Dollar surges, gold drops as Yellen signals rate hike possible this year, points to inflation

Dollar surges, gold drops as Yellen signals rate hike possible this year, points to inflation

25 September 2015, 09:54
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On Friday the dollar surged against the euro and the yen, and gold was lower after Federal Reserve Chair Janet Yellen signaled the possibility for a rate hike before the end of the year.

EUR/USD dropped 0.85% to trade at 1.1136, off the previous session's highs of 1.1296.

USD/JPY rose to 120.69, up 0.53%.

Comex gold for December delivery were last down 0.81% at $1,144.50. The December contract ended Thursday's session 1.97% higher at $1,153.80 an ounce.

In a speech at the University of Massachusetts, Amherst, Yellen said she expects inflation will return to 2% over the next few years as temporary factors currently holding it down will wane. Signs of weak growth overseas won’t prove large enough to have a significant impact on policy, Yellen said.

“Most FOMC participants, including myself, currently initial increase in the federal funds rate later this year, followed by a gradual pace of tightening thereafter,” Yellen said.

Near the end of her remarks, Yellen faltered, losing her place and pausing several times before finishing. In a statement, the Fed said that the Fed Chairwoman was seen by EMT staff when she left the stage.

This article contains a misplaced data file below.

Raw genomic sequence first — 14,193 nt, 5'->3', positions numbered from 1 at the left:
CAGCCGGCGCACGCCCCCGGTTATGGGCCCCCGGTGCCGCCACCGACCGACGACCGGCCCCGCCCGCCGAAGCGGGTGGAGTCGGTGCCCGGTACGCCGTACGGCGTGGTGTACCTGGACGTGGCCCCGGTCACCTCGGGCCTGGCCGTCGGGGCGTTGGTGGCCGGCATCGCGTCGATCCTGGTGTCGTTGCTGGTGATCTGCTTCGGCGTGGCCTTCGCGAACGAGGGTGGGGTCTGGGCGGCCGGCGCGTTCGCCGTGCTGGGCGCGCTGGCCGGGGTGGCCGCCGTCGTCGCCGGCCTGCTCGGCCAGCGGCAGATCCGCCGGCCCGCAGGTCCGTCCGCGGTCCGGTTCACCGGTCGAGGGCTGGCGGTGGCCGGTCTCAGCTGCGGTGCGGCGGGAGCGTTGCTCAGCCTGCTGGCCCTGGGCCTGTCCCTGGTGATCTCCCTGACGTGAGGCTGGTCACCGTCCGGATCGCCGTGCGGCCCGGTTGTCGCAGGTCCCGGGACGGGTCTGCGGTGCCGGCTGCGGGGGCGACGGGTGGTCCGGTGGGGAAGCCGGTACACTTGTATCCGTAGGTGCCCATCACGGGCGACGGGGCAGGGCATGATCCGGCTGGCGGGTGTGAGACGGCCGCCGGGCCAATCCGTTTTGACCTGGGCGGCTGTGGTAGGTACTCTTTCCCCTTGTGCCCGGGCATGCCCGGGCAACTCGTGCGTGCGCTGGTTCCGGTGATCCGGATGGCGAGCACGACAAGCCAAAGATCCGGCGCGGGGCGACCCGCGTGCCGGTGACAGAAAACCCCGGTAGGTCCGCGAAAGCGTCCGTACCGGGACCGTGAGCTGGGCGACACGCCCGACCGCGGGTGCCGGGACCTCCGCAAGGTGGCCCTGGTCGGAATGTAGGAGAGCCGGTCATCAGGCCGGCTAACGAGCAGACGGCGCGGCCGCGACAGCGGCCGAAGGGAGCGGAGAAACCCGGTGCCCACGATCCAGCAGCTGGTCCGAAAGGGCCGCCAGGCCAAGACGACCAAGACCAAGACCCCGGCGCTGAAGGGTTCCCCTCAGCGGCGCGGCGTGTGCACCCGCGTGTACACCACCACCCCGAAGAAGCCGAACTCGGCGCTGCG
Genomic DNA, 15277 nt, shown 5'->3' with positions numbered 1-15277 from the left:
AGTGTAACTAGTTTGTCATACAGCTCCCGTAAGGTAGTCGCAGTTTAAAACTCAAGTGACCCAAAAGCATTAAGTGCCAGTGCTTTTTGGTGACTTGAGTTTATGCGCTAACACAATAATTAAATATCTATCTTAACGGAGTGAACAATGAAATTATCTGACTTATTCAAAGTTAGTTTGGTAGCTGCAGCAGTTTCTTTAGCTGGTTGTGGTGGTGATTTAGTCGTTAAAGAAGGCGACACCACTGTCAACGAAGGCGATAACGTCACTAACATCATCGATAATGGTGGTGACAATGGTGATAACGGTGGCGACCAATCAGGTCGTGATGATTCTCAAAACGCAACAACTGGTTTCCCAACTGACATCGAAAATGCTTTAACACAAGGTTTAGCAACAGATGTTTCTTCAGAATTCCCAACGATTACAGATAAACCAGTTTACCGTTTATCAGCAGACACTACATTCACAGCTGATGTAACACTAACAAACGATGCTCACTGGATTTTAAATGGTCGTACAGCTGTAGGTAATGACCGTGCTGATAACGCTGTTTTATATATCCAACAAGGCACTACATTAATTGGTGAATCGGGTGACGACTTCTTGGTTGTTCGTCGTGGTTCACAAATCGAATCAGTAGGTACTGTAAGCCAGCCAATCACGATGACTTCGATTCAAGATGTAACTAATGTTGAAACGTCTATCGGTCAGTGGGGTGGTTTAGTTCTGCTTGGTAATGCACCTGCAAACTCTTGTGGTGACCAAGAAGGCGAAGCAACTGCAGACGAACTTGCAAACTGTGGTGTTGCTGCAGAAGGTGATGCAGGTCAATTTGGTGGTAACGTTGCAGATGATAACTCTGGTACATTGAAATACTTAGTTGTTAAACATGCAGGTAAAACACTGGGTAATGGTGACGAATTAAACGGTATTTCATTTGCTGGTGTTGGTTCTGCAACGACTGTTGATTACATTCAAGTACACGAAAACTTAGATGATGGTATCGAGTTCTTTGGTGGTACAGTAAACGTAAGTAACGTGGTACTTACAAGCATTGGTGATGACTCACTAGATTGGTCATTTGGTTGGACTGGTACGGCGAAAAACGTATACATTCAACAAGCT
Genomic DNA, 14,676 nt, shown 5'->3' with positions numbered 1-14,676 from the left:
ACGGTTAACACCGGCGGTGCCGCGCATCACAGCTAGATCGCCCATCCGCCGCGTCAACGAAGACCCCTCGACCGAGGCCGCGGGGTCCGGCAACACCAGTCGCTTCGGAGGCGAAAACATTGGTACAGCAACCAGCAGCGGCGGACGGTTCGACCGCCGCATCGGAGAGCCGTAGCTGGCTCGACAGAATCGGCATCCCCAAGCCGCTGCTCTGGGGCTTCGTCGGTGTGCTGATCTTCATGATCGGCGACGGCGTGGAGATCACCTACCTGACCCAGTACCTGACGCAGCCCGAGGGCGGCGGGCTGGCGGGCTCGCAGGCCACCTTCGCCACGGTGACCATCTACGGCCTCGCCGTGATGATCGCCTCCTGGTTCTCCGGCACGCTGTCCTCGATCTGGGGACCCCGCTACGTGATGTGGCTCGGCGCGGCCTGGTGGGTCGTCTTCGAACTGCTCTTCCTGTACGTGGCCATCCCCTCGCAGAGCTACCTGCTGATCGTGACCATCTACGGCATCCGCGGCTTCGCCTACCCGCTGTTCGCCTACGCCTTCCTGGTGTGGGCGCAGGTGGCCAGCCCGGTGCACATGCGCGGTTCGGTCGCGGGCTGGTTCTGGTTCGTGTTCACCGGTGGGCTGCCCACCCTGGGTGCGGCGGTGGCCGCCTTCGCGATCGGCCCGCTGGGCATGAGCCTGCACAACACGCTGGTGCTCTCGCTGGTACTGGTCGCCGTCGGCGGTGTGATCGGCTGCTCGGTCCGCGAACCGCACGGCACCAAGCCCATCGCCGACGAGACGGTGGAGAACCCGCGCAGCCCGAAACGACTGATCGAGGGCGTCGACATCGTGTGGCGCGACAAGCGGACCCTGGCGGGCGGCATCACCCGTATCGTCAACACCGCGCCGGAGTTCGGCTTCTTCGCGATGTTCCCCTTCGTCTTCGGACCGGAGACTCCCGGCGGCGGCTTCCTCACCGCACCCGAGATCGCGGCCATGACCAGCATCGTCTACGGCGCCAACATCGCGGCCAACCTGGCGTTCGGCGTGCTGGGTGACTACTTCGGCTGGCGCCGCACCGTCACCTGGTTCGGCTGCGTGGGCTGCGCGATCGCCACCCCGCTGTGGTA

Most of her speech was devoted to reasons why she is confident that inflation won’t stay so low. A pivotal role, she said, is that the public expectations of inflation have held steady around 2% through recession and recovery.

“The fact that these survey measures appear to have remained anchored at about the same levels that prevailed prior to the recession suggests that, once the economy has returned to full employment, and absent any other shocks, core inflation should return to its pre-recession average level of about 2%,” Yellen said.

The two weighty sources for persistently low inflation this year were falling consumer energy prices and a drop in import prices due to the stronger U.S. currency.

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